Guide – Mining Guide for Eve Online
Congratulations, you are now the proud owner/pilot of a new frigate of your race’s preference. This ship has been equipped with a civilian-class weapon (varying by vessel and skill), as well as a basic mining laser. While you have also been provided with a basic tutorial by your local insurance company and assigned agent, this guide has been provided as a supplement and aid for helping you decide your future.
As you have probably seen already, this part of the galaxy does not provide many “free lunches.” Ship owners are expected to provide a service or commodity of some kind in order to earn ISK, and often this will require ISK before you can provide many services. The exception to this is running simple courier missions for other ship owners, running simple locate-and-destroy agent missions, and mining. This guide will assume you will take up mining; however, please keep in mind that you are not limited to always being a miner, and many other career paths are open to you in this universe.
Initial Mining Check
Initially, you will need to mine low-grade asteroids. The return is a bit lower than you may expect for a path to fortune and fame; however, eventually, you will be able to move on to more valuable asteroids. For now, you will be stuck mining “common”ores. With a New player Ship and mining laser, you are not equipped well enough yet to go after anything worth big money, as they tend to be in systems where pirates roam. Pirates can (and will) turn your nice new frigate into scrap if given the chance.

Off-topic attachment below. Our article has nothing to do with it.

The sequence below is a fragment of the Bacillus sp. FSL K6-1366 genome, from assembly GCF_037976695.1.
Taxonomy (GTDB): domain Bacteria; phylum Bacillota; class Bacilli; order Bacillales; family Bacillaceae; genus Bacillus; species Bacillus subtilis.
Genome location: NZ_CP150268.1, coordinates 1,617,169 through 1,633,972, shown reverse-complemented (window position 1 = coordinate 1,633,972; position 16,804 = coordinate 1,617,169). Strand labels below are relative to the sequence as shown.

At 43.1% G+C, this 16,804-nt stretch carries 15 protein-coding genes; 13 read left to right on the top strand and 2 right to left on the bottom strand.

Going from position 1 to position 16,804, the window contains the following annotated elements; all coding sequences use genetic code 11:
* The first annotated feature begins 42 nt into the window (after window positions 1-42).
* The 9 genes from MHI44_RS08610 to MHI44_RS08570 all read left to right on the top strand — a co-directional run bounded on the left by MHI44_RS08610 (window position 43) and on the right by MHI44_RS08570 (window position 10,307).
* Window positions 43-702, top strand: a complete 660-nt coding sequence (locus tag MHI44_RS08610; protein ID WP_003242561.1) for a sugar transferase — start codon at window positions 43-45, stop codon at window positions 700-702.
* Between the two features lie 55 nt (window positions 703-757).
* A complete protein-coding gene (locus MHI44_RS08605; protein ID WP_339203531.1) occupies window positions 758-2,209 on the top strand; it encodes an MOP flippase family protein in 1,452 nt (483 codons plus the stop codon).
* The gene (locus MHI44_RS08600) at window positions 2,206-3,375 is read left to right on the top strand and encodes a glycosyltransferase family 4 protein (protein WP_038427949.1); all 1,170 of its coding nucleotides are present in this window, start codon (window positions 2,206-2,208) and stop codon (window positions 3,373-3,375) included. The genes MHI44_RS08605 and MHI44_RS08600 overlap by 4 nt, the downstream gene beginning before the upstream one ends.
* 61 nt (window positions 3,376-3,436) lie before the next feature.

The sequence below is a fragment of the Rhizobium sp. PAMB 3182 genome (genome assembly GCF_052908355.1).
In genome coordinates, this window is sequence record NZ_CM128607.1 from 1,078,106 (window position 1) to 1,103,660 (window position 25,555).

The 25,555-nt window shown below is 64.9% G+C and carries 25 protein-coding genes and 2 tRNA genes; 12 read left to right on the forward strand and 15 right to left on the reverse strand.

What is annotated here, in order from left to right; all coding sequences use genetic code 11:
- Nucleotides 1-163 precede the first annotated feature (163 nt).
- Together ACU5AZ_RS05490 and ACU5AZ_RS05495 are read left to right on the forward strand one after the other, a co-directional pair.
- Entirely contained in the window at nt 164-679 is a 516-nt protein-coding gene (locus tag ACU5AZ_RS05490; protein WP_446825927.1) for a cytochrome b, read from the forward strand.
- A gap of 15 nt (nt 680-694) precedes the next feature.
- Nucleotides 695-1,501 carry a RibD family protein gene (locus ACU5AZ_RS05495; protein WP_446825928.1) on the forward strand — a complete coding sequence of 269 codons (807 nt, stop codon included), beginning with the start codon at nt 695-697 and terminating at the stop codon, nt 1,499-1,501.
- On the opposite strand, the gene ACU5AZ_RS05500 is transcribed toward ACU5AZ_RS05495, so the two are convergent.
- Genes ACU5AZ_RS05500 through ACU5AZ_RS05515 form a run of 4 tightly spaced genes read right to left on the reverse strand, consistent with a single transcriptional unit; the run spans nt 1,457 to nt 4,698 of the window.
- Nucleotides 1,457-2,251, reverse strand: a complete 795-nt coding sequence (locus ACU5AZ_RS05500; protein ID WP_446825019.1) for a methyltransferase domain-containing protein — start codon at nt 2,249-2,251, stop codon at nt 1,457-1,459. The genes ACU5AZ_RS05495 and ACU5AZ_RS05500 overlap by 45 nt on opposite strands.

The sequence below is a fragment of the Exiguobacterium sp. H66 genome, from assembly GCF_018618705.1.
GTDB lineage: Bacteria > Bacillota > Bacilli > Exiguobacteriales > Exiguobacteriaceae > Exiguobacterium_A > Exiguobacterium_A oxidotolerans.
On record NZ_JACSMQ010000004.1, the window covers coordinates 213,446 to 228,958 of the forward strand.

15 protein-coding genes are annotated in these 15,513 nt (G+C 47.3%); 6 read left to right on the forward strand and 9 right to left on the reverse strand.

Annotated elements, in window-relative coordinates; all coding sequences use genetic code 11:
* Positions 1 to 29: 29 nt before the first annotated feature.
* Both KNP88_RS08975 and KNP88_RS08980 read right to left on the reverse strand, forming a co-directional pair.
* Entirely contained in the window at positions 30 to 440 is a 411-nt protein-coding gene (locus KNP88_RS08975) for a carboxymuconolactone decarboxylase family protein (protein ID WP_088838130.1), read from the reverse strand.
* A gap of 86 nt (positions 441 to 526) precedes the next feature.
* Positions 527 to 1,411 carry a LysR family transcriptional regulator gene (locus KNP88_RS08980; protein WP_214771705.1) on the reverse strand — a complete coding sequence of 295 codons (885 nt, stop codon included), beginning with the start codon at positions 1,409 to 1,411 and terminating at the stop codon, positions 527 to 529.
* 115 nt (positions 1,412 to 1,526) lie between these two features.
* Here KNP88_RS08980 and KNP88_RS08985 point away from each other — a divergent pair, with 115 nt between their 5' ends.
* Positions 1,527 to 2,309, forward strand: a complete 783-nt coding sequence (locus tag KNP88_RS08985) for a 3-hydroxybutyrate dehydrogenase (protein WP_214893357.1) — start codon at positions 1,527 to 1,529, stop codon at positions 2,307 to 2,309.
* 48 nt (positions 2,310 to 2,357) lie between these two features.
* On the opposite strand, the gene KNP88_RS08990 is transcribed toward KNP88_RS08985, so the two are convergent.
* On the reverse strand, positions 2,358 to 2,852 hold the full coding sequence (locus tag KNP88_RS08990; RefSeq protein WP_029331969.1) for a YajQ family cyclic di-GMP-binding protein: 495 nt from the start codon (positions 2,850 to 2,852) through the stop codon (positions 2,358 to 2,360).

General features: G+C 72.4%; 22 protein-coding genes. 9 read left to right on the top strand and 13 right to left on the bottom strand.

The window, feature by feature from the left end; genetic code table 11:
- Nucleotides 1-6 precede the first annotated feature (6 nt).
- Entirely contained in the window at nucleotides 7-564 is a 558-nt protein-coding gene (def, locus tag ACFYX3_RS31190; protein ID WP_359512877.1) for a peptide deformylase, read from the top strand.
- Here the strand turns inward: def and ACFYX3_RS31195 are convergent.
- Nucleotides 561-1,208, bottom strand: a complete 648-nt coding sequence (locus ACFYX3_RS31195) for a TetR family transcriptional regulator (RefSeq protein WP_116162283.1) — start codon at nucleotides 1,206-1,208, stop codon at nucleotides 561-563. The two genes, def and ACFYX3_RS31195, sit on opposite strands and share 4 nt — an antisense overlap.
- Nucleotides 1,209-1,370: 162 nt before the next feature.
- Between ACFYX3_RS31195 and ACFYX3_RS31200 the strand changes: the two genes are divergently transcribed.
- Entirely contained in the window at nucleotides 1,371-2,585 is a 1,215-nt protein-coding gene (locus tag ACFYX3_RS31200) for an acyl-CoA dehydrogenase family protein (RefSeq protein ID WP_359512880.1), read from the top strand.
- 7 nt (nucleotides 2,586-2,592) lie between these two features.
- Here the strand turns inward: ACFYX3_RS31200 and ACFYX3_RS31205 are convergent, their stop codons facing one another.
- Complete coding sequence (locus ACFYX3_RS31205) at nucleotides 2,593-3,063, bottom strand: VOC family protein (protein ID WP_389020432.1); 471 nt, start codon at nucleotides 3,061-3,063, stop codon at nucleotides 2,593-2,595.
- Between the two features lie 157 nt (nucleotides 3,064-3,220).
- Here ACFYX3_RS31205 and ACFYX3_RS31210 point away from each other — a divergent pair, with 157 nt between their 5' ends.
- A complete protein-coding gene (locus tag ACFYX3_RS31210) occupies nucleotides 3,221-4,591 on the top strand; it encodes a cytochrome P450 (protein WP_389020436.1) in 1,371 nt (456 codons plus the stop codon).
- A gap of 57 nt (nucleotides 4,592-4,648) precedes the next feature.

The asteroid ore that you initially should look for is called “Scordite.” It is one of the common asteroids, usually present in 1.0 and below systems. The caveat is that many other pilots before you have probably mined it out and you may not find it in the system you started in. Before you launch out of the station, you need to check your equipment and money.
Running those tutorial missions should have left you with a small amount of ISK, hopefully around 10,000 ISK, if not more. If you didn’t get at least this much from your tutorial missions, you may wish to partake in the 5,000 ISK missions the tutorial agent will then offer (involves destroying 10 training drones at the training area in the starter system, and retrieving the certificates they then drop, don’t worry too much about damage, as repairs to your ship are free for now). Remember to warp back to the station if you run out of shields and/or armor. Using this money, you will want to buy a Miner 1 from the market (if it is not available at the starter station, gradually increase your market search range until there is one available). If you were lucky enough to also start with the “Electronics” skill (located under the skill set by the same name), you may also wish to pick up a survey scanner as well as the survey skill.